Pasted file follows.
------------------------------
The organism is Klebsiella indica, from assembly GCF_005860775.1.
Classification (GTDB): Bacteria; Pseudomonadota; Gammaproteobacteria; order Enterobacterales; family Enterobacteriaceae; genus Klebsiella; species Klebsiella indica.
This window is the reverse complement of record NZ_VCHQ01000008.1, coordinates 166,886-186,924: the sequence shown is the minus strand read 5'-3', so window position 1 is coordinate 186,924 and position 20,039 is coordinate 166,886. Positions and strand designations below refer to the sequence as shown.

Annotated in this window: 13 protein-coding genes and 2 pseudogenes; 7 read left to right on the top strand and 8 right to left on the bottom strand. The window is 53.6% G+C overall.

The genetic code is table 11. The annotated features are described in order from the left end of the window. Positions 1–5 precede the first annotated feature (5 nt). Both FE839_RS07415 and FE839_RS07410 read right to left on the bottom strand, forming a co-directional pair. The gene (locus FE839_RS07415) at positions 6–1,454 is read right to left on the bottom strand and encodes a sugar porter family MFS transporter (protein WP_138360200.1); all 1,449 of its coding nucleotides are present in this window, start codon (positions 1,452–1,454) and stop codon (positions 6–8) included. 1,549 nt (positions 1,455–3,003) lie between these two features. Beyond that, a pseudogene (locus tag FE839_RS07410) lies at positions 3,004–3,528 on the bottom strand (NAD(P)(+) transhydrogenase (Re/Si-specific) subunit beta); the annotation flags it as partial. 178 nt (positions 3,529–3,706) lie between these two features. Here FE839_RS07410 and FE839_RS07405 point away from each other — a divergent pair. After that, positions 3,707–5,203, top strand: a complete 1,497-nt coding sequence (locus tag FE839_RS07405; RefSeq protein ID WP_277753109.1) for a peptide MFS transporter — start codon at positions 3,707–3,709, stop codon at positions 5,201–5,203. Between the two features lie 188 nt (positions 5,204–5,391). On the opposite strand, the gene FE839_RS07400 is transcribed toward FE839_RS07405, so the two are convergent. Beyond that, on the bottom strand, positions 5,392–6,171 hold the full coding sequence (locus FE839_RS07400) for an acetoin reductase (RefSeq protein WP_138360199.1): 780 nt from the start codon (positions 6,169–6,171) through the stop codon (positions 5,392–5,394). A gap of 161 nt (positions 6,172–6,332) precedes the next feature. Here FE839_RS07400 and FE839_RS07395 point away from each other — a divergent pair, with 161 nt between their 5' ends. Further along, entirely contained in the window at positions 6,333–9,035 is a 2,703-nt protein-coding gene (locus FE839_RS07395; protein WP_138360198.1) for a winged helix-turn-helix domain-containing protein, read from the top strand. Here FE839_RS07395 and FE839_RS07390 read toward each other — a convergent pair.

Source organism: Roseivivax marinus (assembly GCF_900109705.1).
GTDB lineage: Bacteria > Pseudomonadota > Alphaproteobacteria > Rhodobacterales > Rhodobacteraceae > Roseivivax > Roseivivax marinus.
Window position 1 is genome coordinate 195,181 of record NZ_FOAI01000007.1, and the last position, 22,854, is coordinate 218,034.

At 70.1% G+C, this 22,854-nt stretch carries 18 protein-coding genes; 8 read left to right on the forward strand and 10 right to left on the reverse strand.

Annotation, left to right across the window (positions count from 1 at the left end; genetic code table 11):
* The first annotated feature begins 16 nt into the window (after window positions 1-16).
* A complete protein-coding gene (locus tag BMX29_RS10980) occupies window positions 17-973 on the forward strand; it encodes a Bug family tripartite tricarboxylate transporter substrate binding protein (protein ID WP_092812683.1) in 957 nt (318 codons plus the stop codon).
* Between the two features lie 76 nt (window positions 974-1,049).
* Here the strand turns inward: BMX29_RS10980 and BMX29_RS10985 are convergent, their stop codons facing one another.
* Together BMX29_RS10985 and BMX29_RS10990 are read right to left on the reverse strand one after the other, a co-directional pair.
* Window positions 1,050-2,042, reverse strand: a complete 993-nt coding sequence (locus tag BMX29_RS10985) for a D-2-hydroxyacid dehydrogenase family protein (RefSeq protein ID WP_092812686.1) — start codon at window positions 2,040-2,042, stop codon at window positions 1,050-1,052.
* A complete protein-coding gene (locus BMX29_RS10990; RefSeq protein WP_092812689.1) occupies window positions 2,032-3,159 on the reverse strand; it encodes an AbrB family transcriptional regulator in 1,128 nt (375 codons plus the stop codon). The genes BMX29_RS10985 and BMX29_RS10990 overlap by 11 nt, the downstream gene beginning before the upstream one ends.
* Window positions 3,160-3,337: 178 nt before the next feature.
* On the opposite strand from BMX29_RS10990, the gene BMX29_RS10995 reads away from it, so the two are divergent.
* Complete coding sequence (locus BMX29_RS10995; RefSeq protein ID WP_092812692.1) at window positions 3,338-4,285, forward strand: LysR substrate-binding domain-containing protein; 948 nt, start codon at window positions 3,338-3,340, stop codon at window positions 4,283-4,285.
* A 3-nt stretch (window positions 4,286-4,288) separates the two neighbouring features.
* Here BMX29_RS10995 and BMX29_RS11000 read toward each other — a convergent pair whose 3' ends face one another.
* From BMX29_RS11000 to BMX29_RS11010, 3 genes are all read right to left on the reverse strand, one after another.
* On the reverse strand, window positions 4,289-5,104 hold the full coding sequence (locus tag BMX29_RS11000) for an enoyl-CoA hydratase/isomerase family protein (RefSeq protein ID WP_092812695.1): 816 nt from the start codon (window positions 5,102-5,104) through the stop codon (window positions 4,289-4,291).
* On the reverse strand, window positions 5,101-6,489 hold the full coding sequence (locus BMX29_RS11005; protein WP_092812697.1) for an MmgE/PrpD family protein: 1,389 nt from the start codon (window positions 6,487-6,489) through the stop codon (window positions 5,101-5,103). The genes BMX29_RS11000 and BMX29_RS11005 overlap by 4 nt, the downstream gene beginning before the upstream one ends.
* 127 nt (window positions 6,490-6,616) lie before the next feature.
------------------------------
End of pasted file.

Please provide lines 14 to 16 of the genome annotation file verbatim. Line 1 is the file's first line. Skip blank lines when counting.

* Here the strand turns inward: BMX29_RS10980 and BMX29_RS10985 are convergent, their stop codons facing one another.
* Together BMX29_RS10985 and BMX29_RS10990 are read right to left on the reverse strand one after the other, a co-directional pair.
* Window positions 1,050-2,042, reverse strand: a complete 993-nt coding sequence (locus tag BMX29_RS10985) for a D-2-hydroxyacid dehydrogenase family protein (RefSeq protein ID WP_092812686.1) — start codon at window positions 2,040-2,042, stop codon at window positions 1,050-1,052.